For Christmas of 1997, one of the games I received was Albert Odyssey.
I had opted to get it because of its traditional appeal and gorgeous
hand-drawn graphics. And while it is enjoyable for a while, it
ultimately falls short of even being a good RPG. Here's why:
The music is not very good, in my opinion. There are no tracks that
really stand out, and embed themselves in my memory, like Square songs
do. Overall, the music is rather dry. But that is just the beginning
of Albert Odyssey's problems.
The next flaw in Albert Odyssey is its tedious battles. Perhaps it
wouldn't be so bad if they weren't so frequent, and didn't take so long
to load. But I think that at the core of the problem is a very bland
battle engine - you have skills and a regular attack. Yes, other RPGs
use this sort of basic approach; Wild ARMs and Suikoden come to mind,
but those games make things interesting. Wild ARMs uses the force
system, you can learn spells in any order, and the battles aren't so
frequent. And when there ARE battles, they load instantly. Suikoden
also has a very basic battle engine, but the rune system is interesting,
and requires you to conserve your magic until you really need it. Plus,
there are tons of different combo attacks to discover between the
characters. And again, the battles are not as frequent, and when they
do occur, there is no loading.
The final major problem with Albert Odyssey is its story - or rather,
its execution. The story is actually somewhat interesting for a while.
The heroes finally come face to face with Radoria, defeat him, and after
the climactic battle the story ends... and then starts up again! It is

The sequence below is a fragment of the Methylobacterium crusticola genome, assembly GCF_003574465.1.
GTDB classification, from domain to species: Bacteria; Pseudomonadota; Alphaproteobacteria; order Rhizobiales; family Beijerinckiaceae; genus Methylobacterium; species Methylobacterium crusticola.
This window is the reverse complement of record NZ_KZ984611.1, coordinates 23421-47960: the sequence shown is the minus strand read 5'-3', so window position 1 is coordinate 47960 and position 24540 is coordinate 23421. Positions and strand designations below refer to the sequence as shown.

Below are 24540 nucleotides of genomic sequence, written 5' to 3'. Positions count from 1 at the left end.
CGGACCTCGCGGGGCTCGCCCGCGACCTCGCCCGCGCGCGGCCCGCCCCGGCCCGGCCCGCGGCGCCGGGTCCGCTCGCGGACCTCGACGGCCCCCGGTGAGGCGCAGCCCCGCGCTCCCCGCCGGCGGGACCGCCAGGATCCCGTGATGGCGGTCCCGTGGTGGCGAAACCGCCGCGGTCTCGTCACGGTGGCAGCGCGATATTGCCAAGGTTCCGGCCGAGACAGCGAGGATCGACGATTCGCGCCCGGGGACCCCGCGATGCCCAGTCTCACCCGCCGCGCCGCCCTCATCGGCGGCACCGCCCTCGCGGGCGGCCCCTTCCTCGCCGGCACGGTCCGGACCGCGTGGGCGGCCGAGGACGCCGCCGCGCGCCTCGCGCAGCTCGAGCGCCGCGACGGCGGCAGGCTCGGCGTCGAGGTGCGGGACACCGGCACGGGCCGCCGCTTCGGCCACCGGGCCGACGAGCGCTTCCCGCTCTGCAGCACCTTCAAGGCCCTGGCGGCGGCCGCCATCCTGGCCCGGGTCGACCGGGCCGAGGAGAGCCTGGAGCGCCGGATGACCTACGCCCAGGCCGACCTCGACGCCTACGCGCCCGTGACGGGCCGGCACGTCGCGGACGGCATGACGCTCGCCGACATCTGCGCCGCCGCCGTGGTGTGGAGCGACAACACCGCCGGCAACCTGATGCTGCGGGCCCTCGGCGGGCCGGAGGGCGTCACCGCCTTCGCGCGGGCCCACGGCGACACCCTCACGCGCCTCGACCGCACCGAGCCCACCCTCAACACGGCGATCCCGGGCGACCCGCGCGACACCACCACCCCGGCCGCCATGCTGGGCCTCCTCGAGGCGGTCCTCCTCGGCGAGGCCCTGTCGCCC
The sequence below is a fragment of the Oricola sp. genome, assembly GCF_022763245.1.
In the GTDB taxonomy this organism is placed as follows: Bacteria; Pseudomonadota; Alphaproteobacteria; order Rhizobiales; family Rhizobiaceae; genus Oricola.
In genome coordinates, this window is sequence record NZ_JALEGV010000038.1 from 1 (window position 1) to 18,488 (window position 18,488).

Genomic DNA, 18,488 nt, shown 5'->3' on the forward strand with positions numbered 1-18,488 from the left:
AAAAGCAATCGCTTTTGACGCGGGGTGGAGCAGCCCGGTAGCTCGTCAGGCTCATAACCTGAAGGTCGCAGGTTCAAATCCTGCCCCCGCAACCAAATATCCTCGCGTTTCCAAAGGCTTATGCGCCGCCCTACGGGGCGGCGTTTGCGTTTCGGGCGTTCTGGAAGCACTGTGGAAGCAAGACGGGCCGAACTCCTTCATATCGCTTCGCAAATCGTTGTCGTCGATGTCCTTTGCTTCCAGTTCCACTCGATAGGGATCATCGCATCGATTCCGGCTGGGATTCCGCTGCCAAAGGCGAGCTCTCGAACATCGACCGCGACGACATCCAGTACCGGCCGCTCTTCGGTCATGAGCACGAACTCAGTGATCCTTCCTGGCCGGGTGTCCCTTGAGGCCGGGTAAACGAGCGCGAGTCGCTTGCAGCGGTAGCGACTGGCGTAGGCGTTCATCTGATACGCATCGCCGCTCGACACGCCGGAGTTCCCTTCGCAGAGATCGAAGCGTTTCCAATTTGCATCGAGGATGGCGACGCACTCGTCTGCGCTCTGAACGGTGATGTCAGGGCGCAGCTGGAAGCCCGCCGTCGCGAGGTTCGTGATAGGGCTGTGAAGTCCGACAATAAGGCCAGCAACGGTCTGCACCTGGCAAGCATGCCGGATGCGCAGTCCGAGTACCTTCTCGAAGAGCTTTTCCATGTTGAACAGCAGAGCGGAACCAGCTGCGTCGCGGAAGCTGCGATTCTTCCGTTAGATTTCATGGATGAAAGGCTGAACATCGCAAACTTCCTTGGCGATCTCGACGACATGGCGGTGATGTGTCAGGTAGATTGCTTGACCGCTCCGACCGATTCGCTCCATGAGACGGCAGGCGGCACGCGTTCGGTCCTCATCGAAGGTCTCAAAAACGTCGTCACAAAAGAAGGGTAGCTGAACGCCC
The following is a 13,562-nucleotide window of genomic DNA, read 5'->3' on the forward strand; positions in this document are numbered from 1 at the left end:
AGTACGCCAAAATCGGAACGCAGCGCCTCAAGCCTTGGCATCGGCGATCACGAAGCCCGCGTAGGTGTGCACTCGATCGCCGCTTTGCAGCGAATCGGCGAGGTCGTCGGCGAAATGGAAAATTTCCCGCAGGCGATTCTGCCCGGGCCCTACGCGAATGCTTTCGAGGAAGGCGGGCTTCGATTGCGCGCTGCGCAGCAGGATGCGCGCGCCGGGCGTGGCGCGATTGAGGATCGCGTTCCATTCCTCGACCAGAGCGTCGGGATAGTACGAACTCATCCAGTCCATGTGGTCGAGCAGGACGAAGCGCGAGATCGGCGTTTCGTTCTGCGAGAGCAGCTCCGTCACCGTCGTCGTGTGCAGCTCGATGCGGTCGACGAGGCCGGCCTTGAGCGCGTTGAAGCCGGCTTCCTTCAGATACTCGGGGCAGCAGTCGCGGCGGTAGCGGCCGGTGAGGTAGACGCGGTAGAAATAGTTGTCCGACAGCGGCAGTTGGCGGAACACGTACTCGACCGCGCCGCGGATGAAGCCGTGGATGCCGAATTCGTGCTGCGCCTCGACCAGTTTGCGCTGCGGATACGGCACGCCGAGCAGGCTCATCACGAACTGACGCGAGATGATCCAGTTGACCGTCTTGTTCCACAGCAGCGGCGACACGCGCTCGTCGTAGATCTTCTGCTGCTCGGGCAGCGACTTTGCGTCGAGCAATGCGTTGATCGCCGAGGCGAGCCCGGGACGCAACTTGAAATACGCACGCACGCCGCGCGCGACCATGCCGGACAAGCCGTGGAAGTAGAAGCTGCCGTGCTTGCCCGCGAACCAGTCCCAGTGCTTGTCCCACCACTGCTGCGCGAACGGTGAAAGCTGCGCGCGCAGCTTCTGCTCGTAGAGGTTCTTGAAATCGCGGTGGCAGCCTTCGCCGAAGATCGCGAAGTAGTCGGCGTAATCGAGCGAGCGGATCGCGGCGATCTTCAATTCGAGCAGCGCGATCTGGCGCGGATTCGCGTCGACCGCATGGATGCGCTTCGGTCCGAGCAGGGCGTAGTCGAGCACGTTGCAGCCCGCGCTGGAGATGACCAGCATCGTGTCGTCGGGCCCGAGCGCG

the beginning of Chapter 2! While this in itself is not a bad idea,
what kills it is that the story is COMPLETELY cut off right after
defeating Radoria, there's a happy ending, and then the story starts up
again, with some of Radoria's henchman back in the spotlight! It's
almost like a bad fan fiction that tries to pry open a story again after
it has already closed!
That is why the story's execution is bad. However, the story ITSELF is
not very inspired either; the plot is extremely simple. While this may
have been OK back in the early 16 bit era, RPGs now are much more
mature, containing many themes. The games I mentioned before, Wild ARMs
and Suikoden, are much more than simple stories - they are still rooted
in good vs. evil, but they are much more complicated than that. This is
not so in Albert Odyssey.
Finally, the translation for Albert Odyssey is very good; it is free of
errors and all, and Working Designs' jokes will have you screaming with
laughter at times, but I would prefer the more emotional,
dialect-intense, and mature translations of Square Soft any day.
Overall, Albert Odyssey quite simply falls short of being a good RPG,
and doesn't even glimpse the high quality levels of Square's masterpieces,
such as Final Fantasy VI, Final Fantasy VII, Final Fantasy Tactics, and
Xenogears. In the end, it ends up being just an eye-candy game.